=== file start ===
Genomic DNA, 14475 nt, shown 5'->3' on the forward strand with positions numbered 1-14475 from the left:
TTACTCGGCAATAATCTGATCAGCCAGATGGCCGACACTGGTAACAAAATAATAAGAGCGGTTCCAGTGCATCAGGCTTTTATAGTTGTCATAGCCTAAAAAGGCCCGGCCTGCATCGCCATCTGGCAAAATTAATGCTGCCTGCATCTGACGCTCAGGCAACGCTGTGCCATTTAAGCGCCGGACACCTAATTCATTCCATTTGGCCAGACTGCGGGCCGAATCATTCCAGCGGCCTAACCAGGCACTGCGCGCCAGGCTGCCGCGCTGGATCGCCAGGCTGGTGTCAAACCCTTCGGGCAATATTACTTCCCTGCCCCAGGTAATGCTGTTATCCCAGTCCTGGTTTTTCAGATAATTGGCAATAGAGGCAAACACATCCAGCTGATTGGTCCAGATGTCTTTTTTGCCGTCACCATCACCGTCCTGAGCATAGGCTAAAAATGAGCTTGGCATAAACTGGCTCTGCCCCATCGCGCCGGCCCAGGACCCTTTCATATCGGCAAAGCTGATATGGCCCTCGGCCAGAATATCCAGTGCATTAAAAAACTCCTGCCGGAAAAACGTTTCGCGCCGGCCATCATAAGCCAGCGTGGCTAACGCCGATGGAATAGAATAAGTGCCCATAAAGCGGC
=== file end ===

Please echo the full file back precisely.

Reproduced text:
Genomic DNA, 14475 nt, shown 5'->3' on the forward strand with positions numbered 1-14475 from the left:
TTACTCGGCAATAATCTGATCAGCCAGATGGCCGACACTGGTAACAAAATAATAAGAGCGGTTCCAGTGCATCAGGCTTTTATAGTTGTCATAGCCTAAAAAGGCCCGGCCTGCATCGCCATCTGGCAAAATTAATGCTGCCTGCATCTGACGCTCAGGCAACGCTGTGCCATTTAAGCGCCGGACACCTAATTCATTCCATTTGGCCAGACTGCGGGCCGAATCATTCCAGCGGCCTAACCAGGCACTGCGCGCCAGGCTGCCGCGCTGGATCGCCAGGCTGGTGTCAAACCCTTCGGGCAATATTACTTCCCTGCCCCAGGTAATGCTGTTATCCCAGTCCTGGTTTTTCAGATAATTGGCAATAGAGGCAAACACATCCAGCTGATTGGTCCAGATGTCTTTTTTGCCGTCACCATCACCGTCCTGAGCATAGGCTAAAAATGAGCTTGGCATAAACTGGCTCTGCCCCATCGCGCCGGCCCAGGACCCTTTCATATCGGCAAAGCTGATATGGCCCTCGGCCAGAATATCCAGTGCATTAAAAAACTCCTGCCGGAAAAACGTTTCGCGCCGGCCATCATAAGCCAGCGTGGCTAACGCCGATGGAATAGAATAAGTGCCCATAAAGCGGC